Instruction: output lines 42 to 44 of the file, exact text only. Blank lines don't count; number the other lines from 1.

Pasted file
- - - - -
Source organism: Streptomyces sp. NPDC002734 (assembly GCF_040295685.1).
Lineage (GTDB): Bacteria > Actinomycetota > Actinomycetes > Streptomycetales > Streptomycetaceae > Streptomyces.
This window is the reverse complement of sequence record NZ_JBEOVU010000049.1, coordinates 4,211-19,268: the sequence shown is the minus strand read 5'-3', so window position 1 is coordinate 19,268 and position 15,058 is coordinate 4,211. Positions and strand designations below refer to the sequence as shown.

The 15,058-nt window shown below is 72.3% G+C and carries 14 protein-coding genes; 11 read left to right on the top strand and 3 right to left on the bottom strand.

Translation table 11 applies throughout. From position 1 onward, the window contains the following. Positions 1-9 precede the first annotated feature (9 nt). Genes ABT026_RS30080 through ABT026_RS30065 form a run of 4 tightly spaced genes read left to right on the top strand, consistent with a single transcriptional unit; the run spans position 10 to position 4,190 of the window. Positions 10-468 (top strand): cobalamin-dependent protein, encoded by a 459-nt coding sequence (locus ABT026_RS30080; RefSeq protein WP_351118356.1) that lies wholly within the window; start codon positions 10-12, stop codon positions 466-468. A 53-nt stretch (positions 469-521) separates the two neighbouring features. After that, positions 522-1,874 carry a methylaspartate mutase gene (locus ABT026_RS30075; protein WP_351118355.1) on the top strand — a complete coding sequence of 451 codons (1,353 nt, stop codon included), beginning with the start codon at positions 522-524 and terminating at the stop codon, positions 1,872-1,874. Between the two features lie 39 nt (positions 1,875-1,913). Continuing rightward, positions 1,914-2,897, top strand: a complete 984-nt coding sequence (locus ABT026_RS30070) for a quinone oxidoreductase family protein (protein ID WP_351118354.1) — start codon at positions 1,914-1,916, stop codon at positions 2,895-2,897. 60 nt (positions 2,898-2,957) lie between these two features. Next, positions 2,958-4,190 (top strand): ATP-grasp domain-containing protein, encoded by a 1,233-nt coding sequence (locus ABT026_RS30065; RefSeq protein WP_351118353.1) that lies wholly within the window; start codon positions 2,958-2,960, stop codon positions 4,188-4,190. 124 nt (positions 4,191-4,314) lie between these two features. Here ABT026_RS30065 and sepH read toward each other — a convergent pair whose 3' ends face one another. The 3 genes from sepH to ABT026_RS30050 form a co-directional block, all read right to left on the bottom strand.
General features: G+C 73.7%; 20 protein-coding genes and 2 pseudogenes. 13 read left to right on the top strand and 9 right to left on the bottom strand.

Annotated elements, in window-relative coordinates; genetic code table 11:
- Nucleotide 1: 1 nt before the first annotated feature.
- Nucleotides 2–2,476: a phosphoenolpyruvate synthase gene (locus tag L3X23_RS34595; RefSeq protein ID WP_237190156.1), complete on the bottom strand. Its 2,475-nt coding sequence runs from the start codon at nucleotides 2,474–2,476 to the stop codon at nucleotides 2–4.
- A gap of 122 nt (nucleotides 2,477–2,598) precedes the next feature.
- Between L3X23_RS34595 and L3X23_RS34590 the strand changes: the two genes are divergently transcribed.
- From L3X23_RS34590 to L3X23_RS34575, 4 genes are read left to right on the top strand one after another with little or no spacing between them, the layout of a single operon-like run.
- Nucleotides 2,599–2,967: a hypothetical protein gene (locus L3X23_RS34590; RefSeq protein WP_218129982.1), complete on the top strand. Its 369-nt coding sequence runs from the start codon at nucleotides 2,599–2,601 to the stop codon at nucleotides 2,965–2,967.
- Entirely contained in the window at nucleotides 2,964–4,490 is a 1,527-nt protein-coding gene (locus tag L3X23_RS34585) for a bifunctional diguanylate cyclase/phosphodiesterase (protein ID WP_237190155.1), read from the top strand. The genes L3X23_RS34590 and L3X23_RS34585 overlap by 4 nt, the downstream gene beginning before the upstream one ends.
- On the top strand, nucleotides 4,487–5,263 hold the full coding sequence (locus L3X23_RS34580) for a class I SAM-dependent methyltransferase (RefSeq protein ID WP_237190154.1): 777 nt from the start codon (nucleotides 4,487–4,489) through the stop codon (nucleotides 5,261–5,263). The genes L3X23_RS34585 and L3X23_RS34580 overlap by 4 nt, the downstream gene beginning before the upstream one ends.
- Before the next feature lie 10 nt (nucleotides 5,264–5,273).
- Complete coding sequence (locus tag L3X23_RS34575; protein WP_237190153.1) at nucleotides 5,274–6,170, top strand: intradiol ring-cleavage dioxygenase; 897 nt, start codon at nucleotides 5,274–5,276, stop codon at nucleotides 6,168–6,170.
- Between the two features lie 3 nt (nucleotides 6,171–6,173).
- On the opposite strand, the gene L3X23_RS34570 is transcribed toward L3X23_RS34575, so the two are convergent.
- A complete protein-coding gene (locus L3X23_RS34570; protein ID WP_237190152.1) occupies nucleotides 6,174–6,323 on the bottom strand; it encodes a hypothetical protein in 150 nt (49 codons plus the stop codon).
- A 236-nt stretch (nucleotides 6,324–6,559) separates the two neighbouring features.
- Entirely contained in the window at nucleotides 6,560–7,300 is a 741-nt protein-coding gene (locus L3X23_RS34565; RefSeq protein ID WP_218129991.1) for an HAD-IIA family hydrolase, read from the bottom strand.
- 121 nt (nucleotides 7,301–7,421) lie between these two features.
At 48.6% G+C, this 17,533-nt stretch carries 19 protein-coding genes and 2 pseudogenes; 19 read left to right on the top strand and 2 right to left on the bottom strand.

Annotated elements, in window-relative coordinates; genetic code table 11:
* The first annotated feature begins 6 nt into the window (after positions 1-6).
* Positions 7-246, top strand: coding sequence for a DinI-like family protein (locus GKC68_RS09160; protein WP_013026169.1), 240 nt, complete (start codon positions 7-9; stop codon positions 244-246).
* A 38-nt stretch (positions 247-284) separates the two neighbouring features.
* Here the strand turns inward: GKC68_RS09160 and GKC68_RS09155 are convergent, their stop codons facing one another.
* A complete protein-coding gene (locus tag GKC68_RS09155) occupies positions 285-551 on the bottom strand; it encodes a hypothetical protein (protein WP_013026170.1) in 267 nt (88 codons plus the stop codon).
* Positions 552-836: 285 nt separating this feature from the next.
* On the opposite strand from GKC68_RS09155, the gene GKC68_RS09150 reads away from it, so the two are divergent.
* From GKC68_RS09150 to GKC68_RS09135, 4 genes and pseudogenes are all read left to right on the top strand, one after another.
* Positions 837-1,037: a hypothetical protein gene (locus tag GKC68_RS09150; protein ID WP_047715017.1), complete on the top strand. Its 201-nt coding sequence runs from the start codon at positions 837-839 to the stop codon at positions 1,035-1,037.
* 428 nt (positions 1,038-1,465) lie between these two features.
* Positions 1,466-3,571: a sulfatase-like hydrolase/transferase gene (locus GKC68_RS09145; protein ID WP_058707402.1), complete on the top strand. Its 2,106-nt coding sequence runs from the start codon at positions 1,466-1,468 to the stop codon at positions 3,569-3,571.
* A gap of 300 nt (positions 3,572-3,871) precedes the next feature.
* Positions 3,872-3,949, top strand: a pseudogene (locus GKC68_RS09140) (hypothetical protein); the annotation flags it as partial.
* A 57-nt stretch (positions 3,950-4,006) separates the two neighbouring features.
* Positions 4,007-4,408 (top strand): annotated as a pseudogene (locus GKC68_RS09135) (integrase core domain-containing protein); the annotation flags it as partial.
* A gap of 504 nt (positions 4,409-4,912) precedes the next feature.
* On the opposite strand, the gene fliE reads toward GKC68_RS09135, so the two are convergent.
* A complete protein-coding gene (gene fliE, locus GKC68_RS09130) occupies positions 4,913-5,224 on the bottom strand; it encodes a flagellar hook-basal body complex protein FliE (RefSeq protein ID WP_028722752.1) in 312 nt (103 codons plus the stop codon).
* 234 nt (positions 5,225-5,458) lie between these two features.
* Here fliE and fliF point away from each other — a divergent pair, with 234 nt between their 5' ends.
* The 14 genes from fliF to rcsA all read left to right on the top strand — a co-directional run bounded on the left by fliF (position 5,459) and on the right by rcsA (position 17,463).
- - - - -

* On the opposite strand, the gene fliE reads toward GKC68_RS09135, so the two are convergent.
* A complete protein-coding gene (gene fliE, locus GKC68_RS09130) occupies positions 4,913-5,224 on the bottom strand; it encodes a flagellar hook-basal body complex protein FliE (RefSeq protein ID WP_028722752.1) in 312 nt (103 codons plus the stop codon).
* 234 nt (positions 5,225-5,458) lie between these two features.